Consultants recommend renovating the Alliant Energy Center’s Memorial Coliseum and investing in private development in an approximately $400 million strategic plan, according to a preliminary report presented to a county committee Friday.
The Chicago-based Hunden Strategic Partners’ draft feasibility study suggests adding two new hotels, expanding the existing Exhibition Hall, building connecting skyways across the 164-acre campus and creating more dining opportunities on a dubbed “Restaurant Road.”
A previous analysis conducted by Hammes Co. and supported by a study committee recommended a $500 million expansion plan that included demolishing and replacing the Coliseum.
“This is saveable,” Rob Hunden, one of the consultants, said of the Coliseum.
Hunden is recommending an approximately $105 million renovation and expansion of the Coliseum, which would preserve its well-known red band and domed roof. An updated AEC could host more events including regional indoor sports, dance and cheer tournaments, large conventions, more concerts and family shows and expand agricultural-oriented events and festivals.
The Hammes plan would have cost $180 million to tear down and replace the aging venue.
Hunden said a renovated facility may not have as many seats as the market demands, but the incremental benefit the county would receive is not worth spending the cost to tear down and rebuild.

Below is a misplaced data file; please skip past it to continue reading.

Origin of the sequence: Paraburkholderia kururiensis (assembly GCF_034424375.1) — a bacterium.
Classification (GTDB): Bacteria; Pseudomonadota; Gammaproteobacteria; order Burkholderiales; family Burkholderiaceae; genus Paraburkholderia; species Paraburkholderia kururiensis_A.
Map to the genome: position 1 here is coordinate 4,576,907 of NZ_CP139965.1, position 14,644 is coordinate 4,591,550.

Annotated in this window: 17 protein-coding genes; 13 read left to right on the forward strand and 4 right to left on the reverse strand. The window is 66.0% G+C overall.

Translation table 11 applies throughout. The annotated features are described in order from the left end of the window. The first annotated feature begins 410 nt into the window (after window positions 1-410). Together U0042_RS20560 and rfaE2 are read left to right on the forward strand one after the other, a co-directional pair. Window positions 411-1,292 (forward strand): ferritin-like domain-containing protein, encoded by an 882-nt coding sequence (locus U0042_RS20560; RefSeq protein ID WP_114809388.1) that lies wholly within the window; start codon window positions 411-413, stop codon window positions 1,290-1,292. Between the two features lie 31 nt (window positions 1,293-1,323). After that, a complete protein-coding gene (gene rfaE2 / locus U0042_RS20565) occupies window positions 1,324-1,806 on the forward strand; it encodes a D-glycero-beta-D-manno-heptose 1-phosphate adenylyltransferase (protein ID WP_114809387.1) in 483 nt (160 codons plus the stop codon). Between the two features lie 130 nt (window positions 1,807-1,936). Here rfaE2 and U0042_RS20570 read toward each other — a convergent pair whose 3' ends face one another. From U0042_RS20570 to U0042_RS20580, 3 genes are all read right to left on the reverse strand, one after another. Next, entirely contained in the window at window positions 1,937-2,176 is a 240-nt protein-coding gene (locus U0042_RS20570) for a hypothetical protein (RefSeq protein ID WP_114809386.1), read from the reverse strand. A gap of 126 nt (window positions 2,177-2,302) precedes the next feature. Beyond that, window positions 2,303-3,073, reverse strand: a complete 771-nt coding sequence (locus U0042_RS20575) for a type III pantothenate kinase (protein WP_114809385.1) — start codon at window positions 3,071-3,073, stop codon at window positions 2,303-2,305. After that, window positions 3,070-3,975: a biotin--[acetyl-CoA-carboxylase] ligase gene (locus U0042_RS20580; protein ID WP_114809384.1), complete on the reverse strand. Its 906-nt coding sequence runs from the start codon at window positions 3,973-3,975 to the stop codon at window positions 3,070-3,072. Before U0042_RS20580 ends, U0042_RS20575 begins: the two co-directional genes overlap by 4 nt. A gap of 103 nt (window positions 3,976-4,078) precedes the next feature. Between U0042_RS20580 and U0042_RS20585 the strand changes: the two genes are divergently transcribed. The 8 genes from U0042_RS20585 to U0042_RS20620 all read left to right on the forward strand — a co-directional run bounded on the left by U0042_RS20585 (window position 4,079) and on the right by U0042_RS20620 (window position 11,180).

“To me the biggest deficit you have in terms of everything is the Coliseum,” Hunden said. “It would be such a calling card to get people excited again and have renewed faith in the campus and the county and everyone involved in it.”
Areas identified within the Coliseum for updates include expanded concourses, improved bowl, rigging, dressing and locker rooms, concessions, merchandise, new entrances and enhanced premium seating.
Dane County Executive Joe Parisi’s chief of staff Josh Wescott said the preliminary results are a recognition of the benefits the campus already provides to Dane County and offer recommendations to capitalize on those successes. Parisi previously vetoed the Board of Supervisors' efforts to move ahead with the now near-complete Hunden study, which the Board overrode.
“This resets the whole conversation,” Wescott said. “It really reflects an accurate read on what the people who have used the facility have been telling us for years.”
A revamped facility could bring more concerts to the AEC, which are a moneymaker for the campus as a whole, Wescott said. In 2016, the AEC hosted seven shows and made $552,000.
Hunden also recommends a 50,000 square foot expansion of the Exhibition Hall, a 20,000 square foot expansion of meeting room space, 30,000 square feet of ballroom space, multiple hotel options and restaurant options grouped for a “village feel” that “evoke Madison.” Minor improvements and a show ring addition were recommended for the pavilions.
Rough estimates show a renovated campus could create about 700 new jobs. Dane County Board Chair Sharon Corrigan said the increased economic opportunities have the potential to benefit the South Park Street area, which has a high unemployment rate.
“(The AEC) is an important economic engine now, but it’s going to be even more important later,” Corrigan said. “It’s going to help all of Dane County, but I’m particularly excited for the potential of helping the south Madison area.”
The AEC Master Planning Oversight Committee is expected to receive the final report at the end of the month, which will also include parking expansion recommendations and potential governance models for the campus.
Corrigan said a community engagement process will follow the final report. The Board of Supervisors would hopefully receive a master plan recommendation in the summer and a consultant would be hired for the project by the fall.